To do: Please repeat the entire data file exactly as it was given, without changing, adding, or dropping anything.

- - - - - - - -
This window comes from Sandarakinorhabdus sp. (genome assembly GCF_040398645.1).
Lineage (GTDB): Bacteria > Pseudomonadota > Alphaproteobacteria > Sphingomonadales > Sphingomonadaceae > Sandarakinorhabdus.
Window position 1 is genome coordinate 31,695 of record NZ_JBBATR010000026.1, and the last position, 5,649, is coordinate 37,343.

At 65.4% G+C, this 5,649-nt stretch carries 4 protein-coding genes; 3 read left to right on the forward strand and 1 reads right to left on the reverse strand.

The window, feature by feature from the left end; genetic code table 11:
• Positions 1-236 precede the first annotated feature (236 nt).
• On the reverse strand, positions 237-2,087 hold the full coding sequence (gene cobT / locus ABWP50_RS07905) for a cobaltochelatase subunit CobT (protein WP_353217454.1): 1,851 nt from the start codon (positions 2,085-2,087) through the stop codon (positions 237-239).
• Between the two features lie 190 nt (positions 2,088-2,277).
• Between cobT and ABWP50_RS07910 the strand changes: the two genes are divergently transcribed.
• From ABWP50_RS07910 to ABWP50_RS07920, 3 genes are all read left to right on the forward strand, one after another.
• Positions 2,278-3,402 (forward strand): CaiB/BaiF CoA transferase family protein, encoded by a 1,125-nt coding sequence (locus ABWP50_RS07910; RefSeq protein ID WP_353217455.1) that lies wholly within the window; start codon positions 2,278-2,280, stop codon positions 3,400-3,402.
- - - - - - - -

This window comes from Sandarakinorhabdus sp. (genome assembly GCF_040398645.1).
Lineage (GTDB): Bacteria > Pseudomonadota > Alphaproteobacteria > Sphingomonadales > Sphingomonadaceae > Sandarakinorhabdus.
Window position 1 is genome coordinate 31,695 of record NZ_JBBATR010000026.1, and the last position, 5,649, is coordinate 37,343.

At 65.4% G+C, this 5,649-nt stretch carries 4 protein-coding genes; 3 read left to right on the forward strand and 1 reads right to left on the reverse strand.

The window, feature by feature from the left end; genetic code table 11:
• Positions 1-236 precede the first annotated feature (236 nt).
• On the reverse strand, positions 237-2,087 hold the full coding sequence (gene cobT / locus ABWP50_RS07905) for a cobaltochelatase subunit CobT (protein WP_353217454.1): 1,851 nt from the start codon (positions 2,085-2,087) through the stop codon (positions 237-239).
• Between the two features lie 190 nt (positions 2,088-2,277).
• Between cobT and ABWP50_RS07910 the strand changes: the two genes are divergently transcribed.
• From ABWP50_RS07910 to ABWP50_RS07920, 3 genes are all read left to right on the forward strand, one after another.
• Positions 2,278-3,402 (forward strand): CaiB/BaiF CoA transferase family protein, encoded by a 1,125-nt coding sequence (locus ABWP50_RS07910; RefSeq protein ID WP_353217455.1) that lies wholly within the window; start codon positions 2,278-2,280, stop codon positions 3,400-3,402.